The Nigerian Civil War (1967–1970) was an inevitable catastrophe that began with the spearheading of the military governor of the Eastern region, Colonel Odumegwu Ojukwu, the self-professed messiah of the Igbo people, who overruled Britain’s support of Northerner Yakubu Gowon as head of state.

Col. Ojukwu surveying the troops for war

Ojukwu’s primary directive was to establish a separate territory, known as Biafra, where Igbo people could flourish without the debilitating influence of outside forces; coupled with the burdensome alliance with the other tribes. Our industrial savviness made us exceptional entrepreneurs, and it made perfect sense to reserve the wins for our own consumption and functionality.

It was an ambitious undertaking that had zero prospects of working out, when you consider that the Republic of Biafra was at war with the Federal Government of Nigeria, as well as Britain, and the Soviet Union. France offered some assistance to Biafra, and the United States remained neutral.

The bitter end to the Biafran War in 1970, was the defining moment that set the maddening stage for provocative mayhem that erupted from the ruins of a failed secession — that had to assimilate back into the boiling pot of military coups and legacy of bribery and corruption.

The elaborate production was erected by the English persuasion that recruited the U.S. to partake in the criminality of raking in the oil at the expense of a country that had been torn asunder by White supremacists. These criminalized heathens had exceeded expectations by rendering former colonies as bereaved relics with no hope of complete restoration from the permanent residue of imperialism.

The only solace is the fact that the Igbo tribe had at least tried to escape the entrapment of detractors, that manipulated the system to work in conjunction with the invasion that not only schemed us out of our wealth, but also resulted in the loss of priceless artifacts that are currently being stored in glass cases — in the fanciest art houses in the world.

It’s only recently that the British have had to answer to the gems that still need to be returned to the rightful owners; not on loan, but for good. The fact that there is push back from former colonial powers to do what’s right after centuries of nefarious activities to keep their interests intact — is the very definition of the legitimacy of White supremacy.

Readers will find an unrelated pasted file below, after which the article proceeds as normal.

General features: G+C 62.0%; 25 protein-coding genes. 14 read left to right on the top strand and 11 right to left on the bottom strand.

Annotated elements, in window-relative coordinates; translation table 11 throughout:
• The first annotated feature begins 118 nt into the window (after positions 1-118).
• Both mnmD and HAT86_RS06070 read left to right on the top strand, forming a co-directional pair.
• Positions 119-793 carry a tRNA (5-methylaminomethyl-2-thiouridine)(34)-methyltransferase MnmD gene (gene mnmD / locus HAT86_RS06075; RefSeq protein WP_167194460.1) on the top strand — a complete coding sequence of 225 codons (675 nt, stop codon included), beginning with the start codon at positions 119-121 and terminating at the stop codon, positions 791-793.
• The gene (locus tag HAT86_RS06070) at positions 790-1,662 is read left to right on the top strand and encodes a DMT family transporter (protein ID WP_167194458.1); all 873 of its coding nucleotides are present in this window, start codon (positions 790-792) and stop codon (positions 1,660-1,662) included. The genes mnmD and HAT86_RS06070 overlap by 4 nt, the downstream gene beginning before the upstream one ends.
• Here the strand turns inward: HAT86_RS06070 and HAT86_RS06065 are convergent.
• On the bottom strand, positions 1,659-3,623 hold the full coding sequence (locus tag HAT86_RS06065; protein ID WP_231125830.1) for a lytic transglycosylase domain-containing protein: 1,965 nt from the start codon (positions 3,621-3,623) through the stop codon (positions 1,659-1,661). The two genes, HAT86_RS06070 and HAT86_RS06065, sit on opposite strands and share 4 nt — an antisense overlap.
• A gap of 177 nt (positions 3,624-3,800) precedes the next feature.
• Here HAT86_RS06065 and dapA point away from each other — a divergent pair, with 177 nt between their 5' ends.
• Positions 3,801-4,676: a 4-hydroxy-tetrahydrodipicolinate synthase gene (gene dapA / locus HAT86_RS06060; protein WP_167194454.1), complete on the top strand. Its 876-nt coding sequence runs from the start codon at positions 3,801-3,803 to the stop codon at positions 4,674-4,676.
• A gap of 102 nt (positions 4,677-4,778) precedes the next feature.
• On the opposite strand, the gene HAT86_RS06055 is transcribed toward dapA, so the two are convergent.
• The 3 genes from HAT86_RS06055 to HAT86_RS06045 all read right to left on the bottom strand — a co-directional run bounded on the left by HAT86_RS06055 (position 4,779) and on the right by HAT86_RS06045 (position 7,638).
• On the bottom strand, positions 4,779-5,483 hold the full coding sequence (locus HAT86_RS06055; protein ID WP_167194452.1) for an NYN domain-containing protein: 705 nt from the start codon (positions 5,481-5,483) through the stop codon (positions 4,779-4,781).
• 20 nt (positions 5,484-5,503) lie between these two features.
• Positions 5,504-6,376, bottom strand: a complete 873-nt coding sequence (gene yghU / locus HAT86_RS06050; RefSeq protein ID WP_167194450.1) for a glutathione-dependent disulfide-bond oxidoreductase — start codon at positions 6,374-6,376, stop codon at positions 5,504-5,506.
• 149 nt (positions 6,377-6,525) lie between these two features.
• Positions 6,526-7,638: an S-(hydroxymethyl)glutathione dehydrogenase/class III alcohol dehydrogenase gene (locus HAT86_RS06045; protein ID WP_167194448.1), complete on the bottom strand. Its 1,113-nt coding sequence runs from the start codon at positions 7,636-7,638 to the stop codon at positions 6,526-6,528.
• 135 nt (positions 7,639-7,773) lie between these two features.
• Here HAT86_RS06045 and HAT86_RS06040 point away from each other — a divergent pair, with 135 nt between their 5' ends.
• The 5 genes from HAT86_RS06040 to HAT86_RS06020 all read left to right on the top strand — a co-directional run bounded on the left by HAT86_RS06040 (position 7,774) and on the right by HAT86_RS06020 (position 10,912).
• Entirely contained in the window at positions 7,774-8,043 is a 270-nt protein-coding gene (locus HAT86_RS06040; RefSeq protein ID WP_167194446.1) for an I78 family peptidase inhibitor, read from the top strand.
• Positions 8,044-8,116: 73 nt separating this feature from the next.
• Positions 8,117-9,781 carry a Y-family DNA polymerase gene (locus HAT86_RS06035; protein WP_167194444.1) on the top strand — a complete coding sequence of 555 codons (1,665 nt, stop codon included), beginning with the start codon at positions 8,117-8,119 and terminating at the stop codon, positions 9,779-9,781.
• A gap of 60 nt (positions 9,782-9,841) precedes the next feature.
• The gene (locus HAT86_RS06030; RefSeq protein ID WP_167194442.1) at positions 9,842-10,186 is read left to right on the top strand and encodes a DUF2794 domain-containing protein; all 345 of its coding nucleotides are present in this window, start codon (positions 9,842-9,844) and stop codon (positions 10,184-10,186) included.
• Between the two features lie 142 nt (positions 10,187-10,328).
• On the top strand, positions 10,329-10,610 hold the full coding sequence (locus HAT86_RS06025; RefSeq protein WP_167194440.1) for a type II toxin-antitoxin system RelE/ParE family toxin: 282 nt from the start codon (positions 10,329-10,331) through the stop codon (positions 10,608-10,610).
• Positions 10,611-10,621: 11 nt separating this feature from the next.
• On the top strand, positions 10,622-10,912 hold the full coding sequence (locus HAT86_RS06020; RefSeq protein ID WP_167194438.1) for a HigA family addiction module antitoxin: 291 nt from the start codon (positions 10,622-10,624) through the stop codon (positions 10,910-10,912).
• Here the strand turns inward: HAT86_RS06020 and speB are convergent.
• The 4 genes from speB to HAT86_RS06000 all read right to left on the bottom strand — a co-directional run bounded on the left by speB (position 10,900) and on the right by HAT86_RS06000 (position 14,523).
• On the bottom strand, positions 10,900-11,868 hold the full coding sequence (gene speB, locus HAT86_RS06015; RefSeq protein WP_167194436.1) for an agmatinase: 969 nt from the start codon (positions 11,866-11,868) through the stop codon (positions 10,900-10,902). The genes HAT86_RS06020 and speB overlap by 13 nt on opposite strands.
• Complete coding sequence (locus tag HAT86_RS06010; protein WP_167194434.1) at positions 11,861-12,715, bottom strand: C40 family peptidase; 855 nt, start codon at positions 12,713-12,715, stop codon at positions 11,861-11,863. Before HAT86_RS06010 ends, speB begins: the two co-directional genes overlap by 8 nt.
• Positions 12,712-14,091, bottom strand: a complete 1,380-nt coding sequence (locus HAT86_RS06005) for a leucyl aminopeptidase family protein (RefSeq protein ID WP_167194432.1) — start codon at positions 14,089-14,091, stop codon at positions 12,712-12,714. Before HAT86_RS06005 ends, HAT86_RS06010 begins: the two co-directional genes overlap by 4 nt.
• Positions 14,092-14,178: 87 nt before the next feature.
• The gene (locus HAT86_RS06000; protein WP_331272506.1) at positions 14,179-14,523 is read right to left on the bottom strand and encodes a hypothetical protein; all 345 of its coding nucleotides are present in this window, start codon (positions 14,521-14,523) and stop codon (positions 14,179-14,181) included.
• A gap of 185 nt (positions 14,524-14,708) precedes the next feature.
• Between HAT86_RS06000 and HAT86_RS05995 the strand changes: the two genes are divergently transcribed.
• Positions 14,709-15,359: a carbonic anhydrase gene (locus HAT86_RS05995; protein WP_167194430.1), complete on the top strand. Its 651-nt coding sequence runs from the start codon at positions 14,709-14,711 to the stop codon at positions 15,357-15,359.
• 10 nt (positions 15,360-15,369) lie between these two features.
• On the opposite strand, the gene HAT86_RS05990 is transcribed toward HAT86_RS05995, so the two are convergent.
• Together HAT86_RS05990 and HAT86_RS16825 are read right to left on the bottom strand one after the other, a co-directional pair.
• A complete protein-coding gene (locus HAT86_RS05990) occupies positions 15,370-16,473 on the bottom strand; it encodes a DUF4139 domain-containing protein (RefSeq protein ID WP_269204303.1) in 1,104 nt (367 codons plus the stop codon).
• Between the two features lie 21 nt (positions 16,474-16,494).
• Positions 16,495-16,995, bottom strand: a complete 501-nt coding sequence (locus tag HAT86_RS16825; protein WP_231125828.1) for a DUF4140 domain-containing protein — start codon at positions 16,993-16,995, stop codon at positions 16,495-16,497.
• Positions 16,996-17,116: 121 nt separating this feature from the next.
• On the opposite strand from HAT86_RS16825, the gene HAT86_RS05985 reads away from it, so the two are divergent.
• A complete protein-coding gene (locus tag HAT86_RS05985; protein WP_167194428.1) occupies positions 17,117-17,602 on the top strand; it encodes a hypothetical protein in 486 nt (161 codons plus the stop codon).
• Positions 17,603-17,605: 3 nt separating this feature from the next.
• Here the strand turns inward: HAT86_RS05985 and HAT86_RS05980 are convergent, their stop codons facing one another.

The atrocities of the British empire are deep, and wounded with the casual recklessness that guaranteed a failed state, even as Europe swells with the riches that former colonies are bleeding out without bandages.

But the worst of it has to be the mind fuck, that will never be reversed, as the statistics prove the very worst. It’s no surprise that Nigeria, Ghana and India, lead the charge in the skin bleaching epidemic, that’s tragically enriching the economies of European countries, who happen to be the main suppliers.

So not only were we robbed of our basic amenities, but we also have to contend with the symptoms of self-hate, that inspires the need to completely erase the only thing that identifies us. We’ve been cursed with the ignorance that leaves us susceptible to the mindset that our self-worth has to be regulated to the currency of Whiteness — in order for us to attain global viability.

Growing up in a Nigerian household, the messaging from contacts within and around seemed to verify the value of fair skin, and how it plays a major role in the beautification process. The preferred default was and always will be lighter skin, and if you weren’t born with it — there’s always the bleaching creams to compensate for your shortcomings.

The shock of being faced with skin bleaching products, exported from Paris, puts a damper on things, as you recall how that was simply a way of life back in the day, and now the reality of the intense harm being done to victims of colonialism and slavery, is much harder to take as an adult with bags of bitterness.

It also doesn’t help that the much touted trip of Britain’s Prince Charles and Camilla Parker-Bowles, which has been designed as the West African tour extravaganza — complete with vibrant images and praise-worship captions — seems to encourage the falsehood of a blessed union between the colonized and colonizers.

Prince Charles admiring the legacy of colonialism in Nigeria’s State capital of Abuja